You are likely to feel more energised and less lethargic than when you are drinking, even if it is only one. Again, if you feel worse mentally or physically when you stop drinking, then you should get medical help or specialist addiction treatment.
Removing alcohol from your life will allow your body to properly rest at night, meaning you get a better quality of sleep.
Lower health risks
Over time, stopping drinking can lower your cholesterol and also lower your risk of cancer, as well as boosting your overall health in the process.
Better mental health
Drinking is often linked to anxiety, depression and irritability, so removing alcohol from your life can leave you with a better mental state, and allows you to see the world and situations more clearly.
How to stop drinking
Stopping drinking can feel hard, but it is important to know that you don’t have to do it alone. If you have a problematic relationship with alcohol, then please get support to make lasting changes. Help Me Stop has a team of professionals who are here for you every step of the way. Whether you need advice about detoxification, or you need words of encouragement and accountability throughout your rehab journey, we are here to help.
We also have a range of free resources and services that you can find here, so you can find the solution that works for you.
Alcohol addiction help
We support clients from all walks of life and from different circumstances, helping them to put a stop to their addiction. No two paths are the recovery process is not linear, but we exist to make sure that every client who we come into contact with, has the best chance of rebuilding their life beyond addiction.
Sober October is for everyone, and while you may not feel addicted to alcohol right now, you may have noticed your relationship with it changing. It may be more than one glass of wine every night after work, or taking it too far when you go down to the pub on a Saturday. Addiction can look a variety of different ways, and it is often not the picture we have of it in our heads.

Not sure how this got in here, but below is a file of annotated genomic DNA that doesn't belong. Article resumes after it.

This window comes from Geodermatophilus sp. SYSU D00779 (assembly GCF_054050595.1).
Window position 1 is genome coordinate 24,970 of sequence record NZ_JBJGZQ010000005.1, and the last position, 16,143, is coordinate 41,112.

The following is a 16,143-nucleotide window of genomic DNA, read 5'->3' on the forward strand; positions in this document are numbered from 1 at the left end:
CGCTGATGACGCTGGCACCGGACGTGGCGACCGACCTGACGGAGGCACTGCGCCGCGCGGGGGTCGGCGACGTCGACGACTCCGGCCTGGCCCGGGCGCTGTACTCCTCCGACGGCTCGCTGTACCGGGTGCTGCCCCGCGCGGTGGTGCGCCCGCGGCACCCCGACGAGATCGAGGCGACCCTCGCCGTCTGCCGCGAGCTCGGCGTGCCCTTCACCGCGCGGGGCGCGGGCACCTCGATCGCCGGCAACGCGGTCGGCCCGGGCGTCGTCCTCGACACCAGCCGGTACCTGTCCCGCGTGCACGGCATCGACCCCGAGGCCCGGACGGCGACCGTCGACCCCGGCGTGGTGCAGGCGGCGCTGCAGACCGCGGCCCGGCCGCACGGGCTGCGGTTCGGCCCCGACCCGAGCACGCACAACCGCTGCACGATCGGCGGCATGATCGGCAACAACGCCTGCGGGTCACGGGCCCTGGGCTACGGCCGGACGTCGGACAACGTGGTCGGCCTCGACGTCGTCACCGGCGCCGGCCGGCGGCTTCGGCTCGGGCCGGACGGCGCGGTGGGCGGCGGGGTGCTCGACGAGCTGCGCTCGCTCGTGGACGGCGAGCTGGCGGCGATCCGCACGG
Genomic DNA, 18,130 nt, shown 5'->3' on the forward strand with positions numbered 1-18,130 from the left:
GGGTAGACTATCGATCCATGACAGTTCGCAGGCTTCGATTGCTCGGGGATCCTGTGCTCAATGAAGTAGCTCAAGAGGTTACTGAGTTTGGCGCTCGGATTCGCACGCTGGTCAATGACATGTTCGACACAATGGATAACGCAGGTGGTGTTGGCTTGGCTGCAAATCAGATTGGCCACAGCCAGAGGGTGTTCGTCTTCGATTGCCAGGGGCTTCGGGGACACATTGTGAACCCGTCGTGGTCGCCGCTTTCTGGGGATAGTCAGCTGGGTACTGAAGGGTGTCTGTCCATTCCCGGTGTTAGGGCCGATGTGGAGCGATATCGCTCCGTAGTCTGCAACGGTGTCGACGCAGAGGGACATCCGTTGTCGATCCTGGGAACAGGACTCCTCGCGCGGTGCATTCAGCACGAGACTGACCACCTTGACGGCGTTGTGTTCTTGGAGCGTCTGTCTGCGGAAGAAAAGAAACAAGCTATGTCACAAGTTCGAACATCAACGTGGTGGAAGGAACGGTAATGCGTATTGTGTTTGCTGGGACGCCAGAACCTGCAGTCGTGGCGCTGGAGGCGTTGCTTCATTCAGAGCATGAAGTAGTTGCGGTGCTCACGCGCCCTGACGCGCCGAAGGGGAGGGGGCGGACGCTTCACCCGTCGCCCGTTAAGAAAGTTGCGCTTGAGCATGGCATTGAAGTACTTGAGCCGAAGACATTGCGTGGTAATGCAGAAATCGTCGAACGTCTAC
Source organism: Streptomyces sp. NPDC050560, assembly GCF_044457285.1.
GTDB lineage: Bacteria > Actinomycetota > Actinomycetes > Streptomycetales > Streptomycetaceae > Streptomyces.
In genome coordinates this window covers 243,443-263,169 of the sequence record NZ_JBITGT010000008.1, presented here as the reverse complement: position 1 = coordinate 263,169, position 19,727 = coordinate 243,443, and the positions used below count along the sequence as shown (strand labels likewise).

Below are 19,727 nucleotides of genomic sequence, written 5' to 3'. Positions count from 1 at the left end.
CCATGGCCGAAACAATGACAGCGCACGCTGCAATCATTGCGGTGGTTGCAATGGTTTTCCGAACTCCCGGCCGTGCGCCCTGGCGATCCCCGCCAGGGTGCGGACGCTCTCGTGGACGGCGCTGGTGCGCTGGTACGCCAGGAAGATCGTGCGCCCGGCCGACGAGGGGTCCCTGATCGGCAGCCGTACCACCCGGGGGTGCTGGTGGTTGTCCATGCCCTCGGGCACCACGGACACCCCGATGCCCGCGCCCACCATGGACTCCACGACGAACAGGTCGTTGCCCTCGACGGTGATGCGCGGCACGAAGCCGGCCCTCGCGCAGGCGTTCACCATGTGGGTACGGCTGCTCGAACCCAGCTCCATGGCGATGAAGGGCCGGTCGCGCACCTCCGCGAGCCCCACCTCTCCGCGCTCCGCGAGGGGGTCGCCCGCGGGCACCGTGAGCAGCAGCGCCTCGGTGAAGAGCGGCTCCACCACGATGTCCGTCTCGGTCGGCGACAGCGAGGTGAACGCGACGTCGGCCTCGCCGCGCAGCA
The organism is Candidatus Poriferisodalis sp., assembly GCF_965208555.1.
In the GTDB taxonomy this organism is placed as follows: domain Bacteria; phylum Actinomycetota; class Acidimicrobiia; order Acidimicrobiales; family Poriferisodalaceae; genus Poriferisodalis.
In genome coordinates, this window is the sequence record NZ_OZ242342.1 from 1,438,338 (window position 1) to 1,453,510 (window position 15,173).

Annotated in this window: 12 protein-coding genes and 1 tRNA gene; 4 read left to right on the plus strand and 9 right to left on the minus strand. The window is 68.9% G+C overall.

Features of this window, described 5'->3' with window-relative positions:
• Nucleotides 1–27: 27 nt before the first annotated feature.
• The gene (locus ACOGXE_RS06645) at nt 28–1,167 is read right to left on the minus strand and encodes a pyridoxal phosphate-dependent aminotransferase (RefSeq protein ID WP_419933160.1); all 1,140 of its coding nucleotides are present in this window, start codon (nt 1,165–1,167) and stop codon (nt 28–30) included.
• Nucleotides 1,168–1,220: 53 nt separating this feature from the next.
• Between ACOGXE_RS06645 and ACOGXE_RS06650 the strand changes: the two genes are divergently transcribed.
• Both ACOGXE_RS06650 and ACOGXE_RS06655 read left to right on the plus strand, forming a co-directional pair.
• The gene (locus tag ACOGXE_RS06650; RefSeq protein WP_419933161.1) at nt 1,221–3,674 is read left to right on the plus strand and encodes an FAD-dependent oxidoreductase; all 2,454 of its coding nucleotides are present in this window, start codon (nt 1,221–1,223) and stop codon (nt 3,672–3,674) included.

Addiction can take a hold of anyone, and at Help Me Stop, we are here to listen without judgement and to help you find a solution and life beyond addiction that works for you in the long term.
About Help Me Stop
Help Me Stop supports clients with drug and alcohol addiction to achieve and sustain recovery. We have face-to-face services in London, Hampshire, and an online programme. We offer a non-residential alcohol treatment programme meaning that our clients visit us for rehab, as opposed to staying on site.
This type of rehab is called Dayhab, and it offers a real opportunity to integrate recovery into daily life, without the need to step away from work or family commitments.
Our treatment programme centres around integrative psychotherapy, which blends a number of evidence-based therapies, including the 12 step approach to addiction treatment, person-centred therapy, Cognitive Behavioural Therapy (CBT), psychodynamic therapy, family therapy, art therapy, recovery workshops, mindfulness, and more. We work mainly in group sessions, and every client also has a one-to-one counselling session each week with their focal counsellor.
We help people from all walks of life to help them find a new path without the presence of alcohol. If you want to find out more about what we do, you can call us on number for a confidential chat, or you can email us on email. Together, we will help you stop.